During the Pliocene, global temperatures, particularly at high latitudes, are believed to have been significantly warmer than today.
Simulating past warm climates and identifying model/data contrasts for periods such as the Pliocene provide a test of the sensitivity of our primary tool for study future climate change: global climate models. At present, our results do not support the suggestion that Pliocene warming was caused by carbon dioxide increase since such changes are not consistent with the SST distributions derived from deep sea cores. There is evidence that changes in ocean circulation and the amount of heat oceans transport may be one potential cause of the warming.
Still, investigators have found evidence that minor increases in CO2 (up to 380 ppm) did occur in the Pliocene. This causes us to wonder whether it is possible that an, climate feedback, as of yet unknown, associated with small increases in CO2, could lead to the larger changes seen in the ocean circulation? Certainly the evidence for higher levels of CO2 and stronger thermohaline circulation challenges recent results from coupled ocean-atmosphere models, which suggest that thermohaline circulation weakens as global temperature rises. Perhaps the Pliocene warming is uncharacteristic of next century's expected warming, perhaps the causes are different but the effects will be similar, and perhaps the Pliocene is a warning that unkown factors still exist that could exacerbate or mitigate the CO2 increase and global warming.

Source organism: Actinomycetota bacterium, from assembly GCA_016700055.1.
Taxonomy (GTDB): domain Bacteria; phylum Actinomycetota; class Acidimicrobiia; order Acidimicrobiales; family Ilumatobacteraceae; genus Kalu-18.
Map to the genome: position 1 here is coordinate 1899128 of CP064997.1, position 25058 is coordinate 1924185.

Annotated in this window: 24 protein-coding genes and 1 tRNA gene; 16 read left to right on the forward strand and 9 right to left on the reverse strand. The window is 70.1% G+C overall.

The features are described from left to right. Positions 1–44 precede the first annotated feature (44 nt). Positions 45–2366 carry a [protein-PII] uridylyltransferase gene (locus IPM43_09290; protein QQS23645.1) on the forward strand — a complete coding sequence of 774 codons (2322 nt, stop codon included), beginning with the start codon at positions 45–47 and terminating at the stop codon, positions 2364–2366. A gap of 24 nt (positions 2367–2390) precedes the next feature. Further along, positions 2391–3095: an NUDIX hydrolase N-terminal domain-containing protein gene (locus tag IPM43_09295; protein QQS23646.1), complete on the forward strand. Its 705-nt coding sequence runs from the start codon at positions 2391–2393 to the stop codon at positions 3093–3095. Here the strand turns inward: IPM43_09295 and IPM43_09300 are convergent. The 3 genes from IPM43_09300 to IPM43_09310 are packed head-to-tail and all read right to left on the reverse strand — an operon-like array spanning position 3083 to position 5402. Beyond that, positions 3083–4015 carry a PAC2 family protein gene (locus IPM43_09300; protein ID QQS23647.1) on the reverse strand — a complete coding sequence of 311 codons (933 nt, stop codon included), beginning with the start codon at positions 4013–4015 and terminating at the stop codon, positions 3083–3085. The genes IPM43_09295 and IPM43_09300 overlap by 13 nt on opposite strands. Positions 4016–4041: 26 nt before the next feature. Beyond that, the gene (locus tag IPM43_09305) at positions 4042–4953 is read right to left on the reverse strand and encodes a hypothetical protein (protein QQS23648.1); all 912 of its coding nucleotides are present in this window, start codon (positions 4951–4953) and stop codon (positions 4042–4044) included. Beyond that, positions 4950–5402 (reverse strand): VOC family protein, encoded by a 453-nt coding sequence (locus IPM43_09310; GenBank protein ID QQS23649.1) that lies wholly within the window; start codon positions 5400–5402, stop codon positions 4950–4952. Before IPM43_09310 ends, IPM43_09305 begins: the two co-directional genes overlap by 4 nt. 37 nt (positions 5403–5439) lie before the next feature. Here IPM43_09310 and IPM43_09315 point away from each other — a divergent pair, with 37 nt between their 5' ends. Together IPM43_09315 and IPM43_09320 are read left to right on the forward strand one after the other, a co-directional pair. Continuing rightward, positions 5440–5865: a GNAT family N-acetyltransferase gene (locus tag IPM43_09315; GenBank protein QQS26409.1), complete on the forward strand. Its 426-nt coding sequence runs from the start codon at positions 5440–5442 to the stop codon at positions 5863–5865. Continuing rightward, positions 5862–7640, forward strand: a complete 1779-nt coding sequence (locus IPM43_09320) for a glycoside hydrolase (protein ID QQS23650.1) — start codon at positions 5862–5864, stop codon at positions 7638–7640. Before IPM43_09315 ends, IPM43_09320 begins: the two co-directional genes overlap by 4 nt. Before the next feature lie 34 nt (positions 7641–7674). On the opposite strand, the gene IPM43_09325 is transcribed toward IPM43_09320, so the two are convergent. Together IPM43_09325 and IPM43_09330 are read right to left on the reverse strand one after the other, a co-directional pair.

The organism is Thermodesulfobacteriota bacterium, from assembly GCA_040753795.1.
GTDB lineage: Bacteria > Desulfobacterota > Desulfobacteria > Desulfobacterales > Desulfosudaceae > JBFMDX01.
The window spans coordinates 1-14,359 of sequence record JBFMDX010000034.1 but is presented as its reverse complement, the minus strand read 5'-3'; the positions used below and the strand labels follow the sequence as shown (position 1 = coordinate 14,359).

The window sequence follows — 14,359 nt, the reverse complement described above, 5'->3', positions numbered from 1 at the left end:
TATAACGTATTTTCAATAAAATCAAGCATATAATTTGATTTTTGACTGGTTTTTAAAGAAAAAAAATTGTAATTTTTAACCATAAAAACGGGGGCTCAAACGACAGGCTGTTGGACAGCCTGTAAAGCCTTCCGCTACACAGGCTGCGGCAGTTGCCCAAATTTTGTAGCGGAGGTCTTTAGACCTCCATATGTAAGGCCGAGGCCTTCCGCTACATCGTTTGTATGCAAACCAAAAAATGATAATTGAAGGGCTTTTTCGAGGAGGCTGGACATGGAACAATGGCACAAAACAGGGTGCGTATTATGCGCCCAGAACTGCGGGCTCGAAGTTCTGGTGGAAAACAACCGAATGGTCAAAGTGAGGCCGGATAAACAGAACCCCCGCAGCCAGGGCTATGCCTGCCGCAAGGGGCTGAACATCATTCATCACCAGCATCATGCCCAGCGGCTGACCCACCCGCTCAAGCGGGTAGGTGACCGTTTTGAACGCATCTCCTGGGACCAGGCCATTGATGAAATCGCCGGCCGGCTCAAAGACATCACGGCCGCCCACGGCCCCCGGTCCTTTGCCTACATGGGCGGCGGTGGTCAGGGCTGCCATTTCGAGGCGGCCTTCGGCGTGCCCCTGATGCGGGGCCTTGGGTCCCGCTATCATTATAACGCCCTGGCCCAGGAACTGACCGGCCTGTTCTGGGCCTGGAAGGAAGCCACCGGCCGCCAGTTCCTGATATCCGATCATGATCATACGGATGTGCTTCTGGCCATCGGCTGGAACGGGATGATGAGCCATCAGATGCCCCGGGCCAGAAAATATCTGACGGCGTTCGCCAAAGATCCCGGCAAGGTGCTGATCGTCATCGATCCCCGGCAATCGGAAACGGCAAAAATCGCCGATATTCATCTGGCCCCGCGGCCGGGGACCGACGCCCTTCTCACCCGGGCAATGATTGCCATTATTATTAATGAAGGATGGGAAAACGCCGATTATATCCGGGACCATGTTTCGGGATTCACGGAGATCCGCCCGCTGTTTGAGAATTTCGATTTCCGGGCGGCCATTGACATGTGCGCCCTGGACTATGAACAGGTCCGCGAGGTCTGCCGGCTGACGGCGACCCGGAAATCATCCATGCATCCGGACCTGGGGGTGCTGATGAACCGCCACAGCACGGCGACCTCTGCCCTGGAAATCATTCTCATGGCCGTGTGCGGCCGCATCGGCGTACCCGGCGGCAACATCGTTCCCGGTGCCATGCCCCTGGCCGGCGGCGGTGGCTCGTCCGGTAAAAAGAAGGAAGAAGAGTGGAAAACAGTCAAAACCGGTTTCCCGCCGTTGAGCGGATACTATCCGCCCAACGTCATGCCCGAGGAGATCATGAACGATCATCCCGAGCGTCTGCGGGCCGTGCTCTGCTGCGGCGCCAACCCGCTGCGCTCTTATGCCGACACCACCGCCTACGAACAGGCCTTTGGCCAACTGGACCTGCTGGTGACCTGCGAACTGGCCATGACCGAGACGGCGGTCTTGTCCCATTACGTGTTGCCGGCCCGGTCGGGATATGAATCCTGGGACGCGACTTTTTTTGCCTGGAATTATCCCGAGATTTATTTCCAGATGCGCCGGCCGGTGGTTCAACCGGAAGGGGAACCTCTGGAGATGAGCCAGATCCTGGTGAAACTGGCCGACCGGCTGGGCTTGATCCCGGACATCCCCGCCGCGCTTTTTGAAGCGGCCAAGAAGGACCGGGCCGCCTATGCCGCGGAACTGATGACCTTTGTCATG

Successful comparisons, while increasing our confidence in the basic approach, probably occur coincidentally in some cases and such errors would be difficult to identify. Nevertheless, mismatches between data interpretations and model results offer undeniable evidence that either the model, data, or both are innacurrate for a specific region and climate variable. Understanding this allows us to focus resources and efforts on areas that are likely to afford the most gain. Moreover, subsequent iterations, based on new treatments of the data or GCM, test the veracity of previous conclusions.
The GISS Pliocene GCM simulation and the PRISM reconstructions are a first step in the interative process of data collection and analysis, model experimentation and analysis, and data/model comparison; the gridded, boundary condition data sets are continuously being refined, updated, and extended into areas with scarce data. Additional modeling and sensitivity experiments involving new data sets and updated GCM versions will soon begin. Close cooperation between modeling and data groups can achieve an overall better understanding of global climate models, data, data collection and simulation strategies, and the climate changes our society and planet could face relatively soon.